I was shocked to see that this site continues to get visitors. Much thanks!! I have had a completely different blog for three years now.
Please check it out at: http://www.switchbackmemories.com
I was shocked to see that this site continues to get visitors. Much thanks!! I have had a completely different blog for three years now.
Please check it out at: http://www.switchbackmemories.com
Be sure to read “Loose Ends (part one) first.
To view the cruelties, the pains, the rejections and the injustices in life as a gift is not an easy perspective to embrace. In fact, I don’t believe we truly can embrace it until we have first passed through such experiences, emerged from their grip, and have come to comprehend their meaning…that the difficult, and even overwhelming obstacles, of life have a purpose. They are trials of our faith, crucibles for our character, and intense fires of refinement for our souls. They carry with them the capacity to teach us endurance, humility, patience, compassion, understanding, and wisdom. Ultimately, the fires of life provide us with a tremendous redemptive opportunity. They can bring us closer to God and help us to walk as the person He created us to be, rather than stumbling about in the darkness of isolation, trying to live up to the image we project to others.
Fire Refines, but Love and Revelation Transform
To purify metals like gold and silver, they are melted by fire in a furnace. In the process, impurities (called dross) are extracted from the surface of the molten metal, and the remaining product, once cooled and reformed, is a stronger and more valuable item. Early on I embraced the idea that God often allows us to be put into a “spiritual furnace of testing” and trial. The process refines us like metals. It exposes impure elements in our lives while separating out and establishing the greater elements. Ideally, the greatest element established in us is God Himself, who is able to live more freely in our hearts and flow more purely through our lives.
In the mid-1990’s, I was in the habit of asking God to bring fires into my life. I do not recommend that! The reason I do not recommend such a prayer is because “trial and fire” will enter our lives whether we request them or not. I will, however, stand by my intentions at the time. In my heart I sensed that though I had a sincere faith in God, it was superficial. I read about and proclaimed high ideals; I expounded deep spiritual principles; I held deep convictions; I had the heart of a radical, sold-out, believer. But deep down, I knew that I was untried. I sensed superficiality to my faith and insecurity in my trust in God.
In the early days, I overcompensated for that insecurity by projecting a false boldness and an arrogant approach to “speaking the truth”. I decided that “the truth” was powerful in-and-of-itself, and that I had a responsibility to deliver it to others without soft-pedaling. But truth can also be a weapon. When placed in the hands of someone who has not learned humility, compassion, and the wisdom of experience, it wounds and then inoculates others from being open and may even hinder them from receiving truth later from someone else. In those days, I thought that if someone became offended at my delivery, it was only because they refused to accept the truth. What arrogance!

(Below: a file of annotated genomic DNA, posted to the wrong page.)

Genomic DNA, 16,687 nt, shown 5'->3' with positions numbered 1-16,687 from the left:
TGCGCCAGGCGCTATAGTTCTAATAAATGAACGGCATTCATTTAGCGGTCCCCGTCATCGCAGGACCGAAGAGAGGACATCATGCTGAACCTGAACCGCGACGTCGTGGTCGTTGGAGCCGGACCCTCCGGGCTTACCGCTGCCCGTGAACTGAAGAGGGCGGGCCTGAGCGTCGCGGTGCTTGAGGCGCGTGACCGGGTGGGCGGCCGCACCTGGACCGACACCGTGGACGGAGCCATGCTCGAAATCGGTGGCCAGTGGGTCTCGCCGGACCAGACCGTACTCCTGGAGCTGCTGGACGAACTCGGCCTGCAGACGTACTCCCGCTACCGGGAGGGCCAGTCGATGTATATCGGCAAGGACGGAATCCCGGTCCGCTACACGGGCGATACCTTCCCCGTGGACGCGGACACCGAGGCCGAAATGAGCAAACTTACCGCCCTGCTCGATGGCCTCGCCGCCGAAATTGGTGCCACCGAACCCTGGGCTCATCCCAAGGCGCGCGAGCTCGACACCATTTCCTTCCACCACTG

I also overcompensated for my insecurity by reinforcing myself with pride. I developed a putrid, self-righteous, self-important, self-referential outlook, and viewed myself as being “more correct” than others in my life. The funny thing is, I never viewed myself in this way until I began walking with Christ and tried to clean up my life. Previously, I had spent a number of years living a self-destructive life. When I committed my life to Christ, I began to experience some freedom and the blessing that came from avoiding sin and embracing righteousness. I wanted to be a “good witness” of who God is, and I wanted to please Him. So, I aggressively tried to do all that the Bible commanded.
But deep down I sensed this pain and darkness that still existed within me and it scared me. I was trying so hard to be good, obedient, and a “vessel of healing for others”. Yet, I was plagued by this question: “How can I heal others when I feel so broken myself?” It was an internal paradox; a Divine dichotomy. So, I deluded myself into believing that I was more put together than I was so that others would see me in the same way. And if they saw me that way, then perhaps I could relax because it had finally come true. But in the process, I lost my humanity, my vulnerability, my love, and my identity.
It was the fires of life that shook me (and continue to shake me) out of such strange mindsets.
Cycles of Fire